Microhabitat aggregation behaviour in a handful of cardinalfishes described prior to this study, along with opsin gene expression profiles I identified throughout my PhD, suggested that cardinalfishes show a more blue-shifted opsin repertoire the more exposed their microhabitat was, and a more red-shifted opsin repertoire the more hidden their microhabitat was. While, overall, this trend proved to be true, I was surprised to find that the complete picture was more complex than I had hypothesized, and that in its purest form my prediction applied only to those species that inhabited microhabitats at either end of the chromatic and brightness spectrum. The majority of species showed opsin repertoires and expression patterns suggesting adaptation to intermediate conditions. This, of course, makes perfect sense from an evolutionary perspective when assuming decreased selective pressure on genes serving intermediate wavelengths compared to genes subserving the shorter and longer wavelengths.

Moreover, one species seemed to run against the identified trend entirely. This species occurred in exposed microhabitats and expressed long-wavelength sensitive opsin which was absent in all other non-hidden species. What function may long wavelength sensitivity have in this species?

Does this article raise any new research questions?

It does indeed! On the one hand, these results raise the question of what aspects associated with microhabitat-separated life most influence evolution and function of colour vision in these animals. Though the most prominent candidate answer to this question may be shifts in light between different microhabitats (brightness and/or colour), other aspects of life within these ecosystems and communities may also be important. For example, to what extent does body coloration influence colour vision? This could have implications for con-specific recognition, e.g. in social contexts such as group formation or mating, or for recognising predators or prey.

On the other hand, we wonder whether the effect observed in cardinalfishes is present also in other reef fish families. Could it, perhaps, be specific to fish that display similar levels of site fidelity during relevant times of the day?

It is obvious, however, that as a whole, there remains much to be learned about the functions and evolution of colour vision, not only in fishes, but across all animals.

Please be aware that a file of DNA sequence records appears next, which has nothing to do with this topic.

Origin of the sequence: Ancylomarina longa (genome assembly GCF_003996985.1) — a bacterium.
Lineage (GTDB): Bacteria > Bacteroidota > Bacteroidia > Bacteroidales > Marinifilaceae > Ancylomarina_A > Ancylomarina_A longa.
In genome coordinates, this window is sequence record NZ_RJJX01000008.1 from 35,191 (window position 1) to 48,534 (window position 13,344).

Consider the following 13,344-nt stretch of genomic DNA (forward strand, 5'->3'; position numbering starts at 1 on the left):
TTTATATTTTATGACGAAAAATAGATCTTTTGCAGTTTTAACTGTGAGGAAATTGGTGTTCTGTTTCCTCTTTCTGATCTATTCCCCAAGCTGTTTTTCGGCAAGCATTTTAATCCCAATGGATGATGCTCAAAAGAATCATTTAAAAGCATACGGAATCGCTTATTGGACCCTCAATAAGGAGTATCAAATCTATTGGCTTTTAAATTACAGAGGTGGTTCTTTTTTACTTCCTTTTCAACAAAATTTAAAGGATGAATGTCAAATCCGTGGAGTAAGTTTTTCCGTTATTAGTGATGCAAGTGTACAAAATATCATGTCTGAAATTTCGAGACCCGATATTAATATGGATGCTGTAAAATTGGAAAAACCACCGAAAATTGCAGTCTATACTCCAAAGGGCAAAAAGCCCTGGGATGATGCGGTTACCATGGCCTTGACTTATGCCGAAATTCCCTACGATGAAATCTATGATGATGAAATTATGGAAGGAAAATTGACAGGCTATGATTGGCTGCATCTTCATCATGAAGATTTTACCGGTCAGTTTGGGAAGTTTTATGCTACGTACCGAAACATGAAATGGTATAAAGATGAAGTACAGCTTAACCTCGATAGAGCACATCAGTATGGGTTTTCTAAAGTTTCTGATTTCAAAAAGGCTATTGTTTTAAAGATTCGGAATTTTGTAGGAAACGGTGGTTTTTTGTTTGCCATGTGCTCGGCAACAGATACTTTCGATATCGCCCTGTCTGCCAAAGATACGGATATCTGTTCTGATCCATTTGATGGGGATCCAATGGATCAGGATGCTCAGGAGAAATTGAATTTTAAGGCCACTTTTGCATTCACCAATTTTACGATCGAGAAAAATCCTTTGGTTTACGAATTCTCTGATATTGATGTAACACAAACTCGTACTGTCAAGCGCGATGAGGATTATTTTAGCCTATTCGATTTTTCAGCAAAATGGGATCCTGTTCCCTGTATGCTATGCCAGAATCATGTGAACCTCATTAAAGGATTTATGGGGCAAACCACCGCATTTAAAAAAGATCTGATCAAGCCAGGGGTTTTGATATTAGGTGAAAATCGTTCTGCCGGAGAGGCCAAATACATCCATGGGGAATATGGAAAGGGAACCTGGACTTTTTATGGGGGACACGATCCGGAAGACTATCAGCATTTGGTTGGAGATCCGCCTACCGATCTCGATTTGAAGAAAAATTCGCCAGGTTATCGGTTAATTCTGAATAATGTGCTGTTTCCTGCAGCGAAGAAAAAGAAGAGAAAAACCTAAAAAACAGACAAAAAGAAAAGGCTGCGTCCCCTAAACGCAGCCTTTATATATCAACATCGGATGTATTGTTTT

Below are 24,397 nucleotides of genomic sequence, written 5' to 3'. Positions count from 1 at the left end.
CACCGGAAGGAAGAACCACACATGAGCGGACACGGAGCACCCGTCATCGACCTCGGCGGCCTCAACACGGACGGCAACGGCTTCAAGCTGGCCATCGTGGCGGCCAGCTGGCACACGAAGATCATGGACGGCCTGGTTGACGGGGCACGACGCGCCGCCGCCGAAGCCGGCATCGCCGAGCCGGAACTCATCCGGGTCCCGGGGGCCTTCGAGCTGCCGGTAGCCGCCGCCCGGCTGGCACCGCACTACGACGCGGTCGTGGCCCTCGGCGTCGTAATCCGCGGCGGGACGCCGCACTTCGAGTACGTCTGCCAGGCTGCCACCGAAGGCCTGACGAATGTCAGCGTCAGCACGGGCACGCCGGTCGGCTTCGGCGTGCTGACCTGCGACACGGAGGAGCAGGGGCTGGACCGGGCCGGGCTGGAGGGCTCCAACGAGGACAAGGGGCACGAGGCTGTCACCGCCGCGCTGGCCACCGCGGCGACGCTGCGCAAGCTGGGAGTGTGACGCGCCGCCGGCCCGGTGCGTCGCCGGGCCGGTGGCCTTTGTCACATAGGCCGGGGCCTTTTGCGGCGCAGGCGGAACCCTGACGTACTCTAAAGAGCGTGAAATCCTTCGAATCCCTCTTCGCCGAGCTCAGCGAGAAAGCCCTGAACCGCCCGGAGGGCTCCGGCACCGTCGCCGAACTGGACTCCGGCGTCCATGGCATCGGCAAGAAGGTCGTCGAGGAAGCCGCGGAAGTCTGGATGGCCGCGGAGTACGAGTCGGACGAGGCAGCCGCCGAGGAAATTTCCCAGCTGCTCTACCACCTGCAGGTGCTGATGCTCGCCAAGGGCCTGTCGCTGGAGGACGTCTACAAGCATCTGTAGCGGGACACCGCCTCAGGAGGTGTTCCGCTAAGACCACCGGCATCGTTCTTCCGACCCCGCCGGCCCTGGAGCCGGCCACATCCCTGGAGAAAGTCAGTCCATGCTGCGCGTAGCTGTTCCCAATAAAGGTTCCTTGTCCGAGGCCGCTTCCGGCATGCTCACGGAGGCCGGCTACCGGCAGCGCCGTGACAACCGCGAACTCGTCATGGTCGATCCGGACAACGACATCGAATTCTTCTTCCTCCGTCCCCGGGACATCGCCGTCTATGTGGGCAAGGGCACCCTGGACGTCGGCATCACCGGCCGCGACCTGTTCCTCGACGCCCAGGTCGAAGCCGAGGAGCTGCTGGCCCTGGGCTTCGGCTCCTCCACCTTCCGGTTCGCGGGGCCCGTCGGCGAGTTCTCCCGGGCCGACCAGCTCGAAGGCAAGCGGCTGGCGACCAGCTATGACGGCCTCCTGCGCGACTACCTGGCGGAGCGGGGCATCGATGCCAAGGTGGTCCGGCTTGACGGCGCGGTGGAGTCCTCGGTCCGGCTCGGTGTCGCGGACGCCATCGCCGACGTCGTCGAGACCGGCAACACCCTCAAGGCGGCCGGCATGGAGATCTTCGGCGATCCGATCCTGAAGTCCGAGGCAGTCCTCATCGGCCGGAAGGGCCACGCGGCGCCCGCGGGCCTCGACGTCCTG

How did you get involved in ecology?

Born in a small town in Northern Germany, a career in marine science and ecology was not the most obvious path to pursue. However, a lifelong fascination with the outdoors and wildlife, specifically marine life, initially led me to study Biology. Starting in my undergrad at the University of Cologne in Germany, I had the wonderful opportunity to assist Dr. Andrew Nosal at SCRIPPS Institution of Oceanography in San Diego in characterizing the behaviour of a local population of leopard sharks. During further study in Marine Biology at the University of Rostock, Germany, I was given the great opportunity to get involved with Prof. Guido Dehnhardt’s research on marine animal cognition and sensory systems at the Marine Science Center in Rostock, Germany. This led me to undertake a research project at Hagenbeck’s Zoo in Hamburg, Germany, exploring cognitive abilities in zebra sharks. Following these experiences, I sought to broaden my skillset and was fortunate to be able to undertake Ph.D. studies in Prof. Justin Marshall’s visual ecology lab at the University of Queensland, Australia, on the function and evolution of colour vision in reef fishes.

What do you do in your spare time?

I am a big basketball fan. So I play, and also follow the NBA pro scene. During a trip to the USA in 2012, I even managed to watch a game of my favourite team, the Boston Celtics. I also enjoy travelling, to discover foreign cultures and – most of all – the many excellent different foods the world has to offer. Weekends I often spend camping or hiking, and I am an enthusiastic scuba diver, although I wish I could do this more often.